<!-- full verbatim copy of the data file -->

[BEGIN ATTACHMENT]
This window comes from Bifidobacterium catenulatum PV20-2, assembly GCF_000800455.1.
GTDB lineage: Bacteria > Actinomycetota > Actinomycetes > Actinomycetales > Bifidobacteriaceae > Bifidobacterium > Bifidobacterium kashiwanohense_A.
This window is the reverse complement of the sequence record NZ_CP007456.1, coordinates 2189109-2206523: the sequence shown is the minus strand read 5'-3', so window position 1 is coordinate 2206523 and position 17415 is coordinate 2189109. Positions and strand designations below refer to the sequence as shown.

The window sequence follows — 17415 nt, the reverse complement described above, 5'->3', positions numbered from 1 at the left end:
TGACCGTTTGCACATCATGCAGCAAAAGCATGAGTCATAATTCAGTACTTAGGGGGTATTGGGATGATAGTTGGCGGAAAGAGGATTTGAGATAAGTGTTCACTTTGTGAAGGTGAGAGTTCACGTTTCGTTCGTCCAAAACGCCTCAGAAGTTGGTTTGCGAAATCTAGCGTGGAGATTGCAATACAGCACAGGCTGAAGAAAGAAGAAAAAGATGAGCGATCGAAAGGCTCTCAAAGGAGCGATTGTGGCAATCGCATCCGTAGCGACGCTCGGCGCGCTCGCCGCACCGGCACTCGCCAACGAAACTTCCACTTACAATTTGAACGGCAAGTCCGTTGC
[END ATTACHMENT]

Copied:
This window comes from Bifidobacterium catenulatum PV20-2, assembly GCF_000800455.1.
GTDB lineage: Bacteria > Actinomycetota > Actinomycetes > Actinomycetales > Bifidobacteriaceae > Bifidobacterium > Bifidobacterium kashiwanohense_A.
This window is the reverse complement of the sequence record NZ_CP007456.1, coordinates 2189109-2206523: the sequence shown is the minus strand read 5'-3', so window position 1 is coordinate 2206523 and position 17415 is coordinate 2189109. Positions and strand designations below refer to the sequence as shown.

The window sequence follows — 17415 nt, the reverse complement described above, 5'->3', positions numbered from 1 at the left end:
TGACCGTTTGCACATCATGCAGCAAAAGCATGAGTCATAATTCAGTACTTAGGGGGTATTGGGATGATAGTTGGCGGAAAGAGGATTTGAGATAAGTGTTCACTTTGTGAAGGTGAGAGTTCACGTTTCGTTCGTCCAAAACGCCTCAGAAGTTGGTTTGCGAAATCTAGCGTGGAGATTGCAATACAGCACAGGCTGAAGAAAGAAGAAAAAGATGAGCGATCGAAAGGCTCTCAAAGGAGCGATTGTGGCAATCGCATCCGTAGCGACGCTCGGCGCGCTCGCCGCACCGGCACTCGCCAACGAAACTTCCACTTACAATTTGAACGGCAAGTCCGTTGC